From Longman Dictionary of Contemporary Englishconversationcon‧ver‧sa‧tion /ˌkɒnvəˈseɪʃən $ ˌkɑːnvər-/ ●●● S1 W2 noun [countable, uncountable]TALK TO somebody an informal talk in which people exchange news, feelings, and thoughts a telephone conversation Children quickly get bored by adult conversation.conversation with a short conversation with the teacherconversation about a conversation about family and friends They had a short conversation in German and seemed to be disagreeing about something. It’s impossible to carry on a conversation with all this noise in the background. ‘Did you have a good journey?’ he said, trying to make conversation. He was silent, no matter how hard Sofia tried to engage him in conversation. After a while, the conversation turned to a friend’s coming wedding. They were deep in conversation, relaxed and smiling. He could hear snatches of conversation from across the room.THESAURUSconversation noun [countable, uncountable] an informal talk in which people exchange news, feelings, and thoughtsI was having a conversation with a friend the other day.Conversation wasn’t easy because of all the noise.He overheard our conversation about the children.discussion noun [countable, uncountable] a conversation about something importantThere was a lot of discussion about where the money was going to come from.The two companies have been having discussions about a possible takeover.talk noun [countable] a long conversation, especially about a problem or about what you plan to doWe had a long talk about our relationship.chat noun [countable] especially British English an informal friendly conversationI’ve just had a chat with Vinnie.natter noun [singular] British English informal a conversation with a friend about unimportant thingsMary and Jean were having a cup of tea and a natter.gossip noun [singular, uncountable] conversations in which people talk about things they have heard, especially about other people’s private lives, which may well not be trueShe always enjoyed going to friends’ houses and having a gossip.It’s all just gossip.small talk noun [uncountable] polite friendly conversation about unimportant subjects, especially when you do not know someone very well and feel a little nervousWe stood around making small talk about the weather.banter noun [uncountable] friendly conversation in which people joke with each other and gently make fun of each otherShe enjoyed the friendly banter with her colleagues at the office.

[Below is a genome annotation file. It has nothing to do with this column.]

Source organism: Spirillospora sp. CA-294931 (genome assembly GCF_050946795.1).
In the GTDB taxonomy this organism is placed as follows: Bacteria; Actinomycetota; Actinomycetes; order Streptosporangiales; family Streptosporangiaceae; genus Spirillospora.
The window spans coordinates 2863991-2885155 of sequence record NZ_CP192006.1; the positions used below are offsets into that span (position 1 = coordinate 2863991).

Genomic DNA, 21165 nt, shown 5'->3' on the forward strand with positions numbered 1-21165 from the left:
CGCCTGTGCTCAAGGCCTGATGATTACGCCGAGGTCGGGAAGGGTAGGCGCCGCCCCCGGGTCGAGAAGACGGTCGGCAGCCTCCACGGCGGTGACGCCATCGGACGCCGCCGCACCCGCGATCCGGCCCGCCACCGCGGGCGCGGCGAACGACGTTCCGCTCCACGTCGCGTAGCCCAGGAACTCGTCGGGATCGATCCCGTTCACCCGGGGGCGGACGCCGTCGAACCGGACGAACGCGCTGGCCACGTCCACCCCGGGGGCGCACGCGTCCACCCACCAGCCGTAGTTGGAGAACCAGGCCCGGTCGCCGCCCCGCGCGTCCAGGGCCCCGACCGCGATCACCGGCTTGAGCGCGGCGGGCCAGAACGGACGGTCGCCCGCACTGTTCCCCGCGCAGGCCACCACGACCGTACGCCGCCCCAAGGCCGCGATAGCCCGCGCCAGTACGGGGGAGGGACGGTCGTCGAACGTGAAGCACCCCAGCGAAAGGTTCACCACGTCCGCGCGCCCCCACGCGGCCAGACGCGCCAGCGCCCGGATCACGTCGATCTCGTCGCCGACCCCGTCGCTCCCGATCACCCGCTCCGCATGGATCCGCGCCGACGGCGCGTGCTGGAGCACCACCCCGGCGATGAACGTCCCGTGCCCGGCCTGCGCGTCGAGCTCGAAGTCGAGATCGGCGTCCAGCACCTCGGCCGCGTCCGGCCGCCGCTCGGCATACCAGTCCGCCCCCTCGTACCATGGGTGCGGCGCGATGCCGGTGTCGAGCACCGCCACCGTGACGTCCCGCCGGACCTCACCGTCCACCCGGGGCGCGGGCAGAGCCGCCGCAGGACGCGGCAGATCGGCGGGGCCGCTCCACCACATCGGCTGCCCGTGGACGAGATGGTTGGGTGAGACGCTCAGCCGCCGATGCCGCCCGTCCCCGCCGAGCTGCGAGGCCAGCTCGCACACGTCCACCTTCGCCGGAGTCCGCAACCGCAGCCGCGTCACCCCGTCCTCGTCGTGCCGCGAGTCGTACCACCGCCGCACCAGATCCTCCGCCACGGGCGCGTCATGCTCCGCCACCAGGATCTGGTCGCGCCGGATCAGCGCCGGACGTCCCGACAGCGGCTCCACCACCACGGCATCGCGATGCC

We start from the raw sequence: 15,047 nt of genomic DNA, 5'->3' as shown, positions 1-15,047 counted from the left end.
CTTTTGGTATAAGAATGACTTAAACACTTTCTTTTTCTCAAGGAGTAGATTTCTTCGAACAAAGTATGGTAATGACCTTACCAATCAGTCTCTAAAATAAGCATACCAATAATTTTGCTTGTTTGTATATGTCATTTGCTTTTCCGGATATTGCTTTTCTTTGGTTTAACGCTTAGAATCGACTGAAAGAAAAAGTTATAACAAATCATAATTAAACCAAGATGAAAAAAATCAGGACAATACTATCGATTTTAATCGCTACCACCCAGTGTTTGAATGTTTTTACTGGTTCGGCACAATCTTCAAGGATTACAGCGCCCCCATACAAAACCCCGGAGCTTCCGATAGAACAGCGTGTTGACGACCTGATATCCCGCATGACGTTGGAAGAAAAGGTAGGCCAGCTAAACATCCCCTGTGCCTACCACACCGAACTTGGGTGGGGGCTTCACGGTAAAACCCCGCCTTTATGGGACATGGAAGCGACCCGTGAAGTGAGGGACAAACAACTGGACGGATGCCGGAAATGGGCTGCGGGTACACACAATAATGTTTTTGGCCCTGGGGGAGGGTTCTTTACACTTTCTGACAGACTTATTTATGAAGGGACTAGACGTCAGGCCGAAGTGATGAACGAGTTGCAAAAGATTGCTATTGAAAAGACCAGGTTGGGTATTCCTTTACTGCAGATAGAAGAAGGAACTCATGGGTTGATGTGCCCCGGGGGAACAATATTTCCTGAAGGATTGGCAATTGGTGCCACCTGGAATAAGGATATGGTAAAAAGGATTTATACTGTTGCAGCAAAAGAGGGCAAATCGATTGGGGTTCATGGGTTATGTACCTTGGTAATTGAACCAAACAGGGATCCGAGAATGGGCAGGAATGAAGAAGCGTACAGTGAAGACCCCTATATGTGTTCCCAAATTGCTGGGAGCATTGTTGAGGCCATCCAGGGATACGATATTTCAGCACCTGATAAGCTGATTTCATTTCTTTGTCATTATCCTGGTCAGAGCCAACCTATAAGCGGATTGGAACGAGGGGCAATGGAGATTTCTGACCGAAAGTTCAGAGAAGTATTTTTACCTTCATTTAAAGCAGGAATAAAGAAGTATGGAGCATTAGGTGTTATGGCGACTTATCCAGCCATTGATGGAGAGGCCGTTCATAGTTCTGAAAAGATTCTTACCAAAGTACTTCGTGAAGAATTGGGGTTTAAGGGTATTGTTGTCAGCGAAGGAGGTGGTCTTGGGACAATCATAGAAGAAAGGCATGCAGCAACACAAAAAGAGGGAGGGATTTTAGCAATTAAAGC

Examples from the Corpusconversation• I was too shy to start a conversation with anyone there.• The prototype of reciprocal discourse is face-to-face conversation.• Every time his father's name came up in conversation, Tom became nervous.• Vicky was having a long conversation with the bartender.• The noise of the traffic made conversation almost impossible.• She shivered and watched Mrs Frizzell apprehensively as the buzz of conversation continued.• The buzz of conversation filled the hall.• Cooley presents a report of conversation with a former and a description of social conventions.• Baker's resignation became a hot topic of conversation around the office.• Martha's a fascinating woman. I really enjoyed our conversation.• Clinton went on to quote it again during the State of the Union and in other public remarks or private conversations.• a telephone conversation• They didn't realize someone was taping their telephone conversation.• Once my status is ascertained, the conversation quickly reverts to repartee.• She said Gloria was always trying to bust up their conversations.• She did not wish to be having this conversation.snatches of conversation• Among snatches of conversation, both of us remember his referring to the underground as being rather like hell.• He could hear snatches of conversation from across the room.• I melted into the wall and listened to snatches of conversation.• I turn the volume low, to stop picking up snatches of conversation from next door.Origin conversation (1300-1400) Old French Latin conversatio, from conversari; → CONVERSE1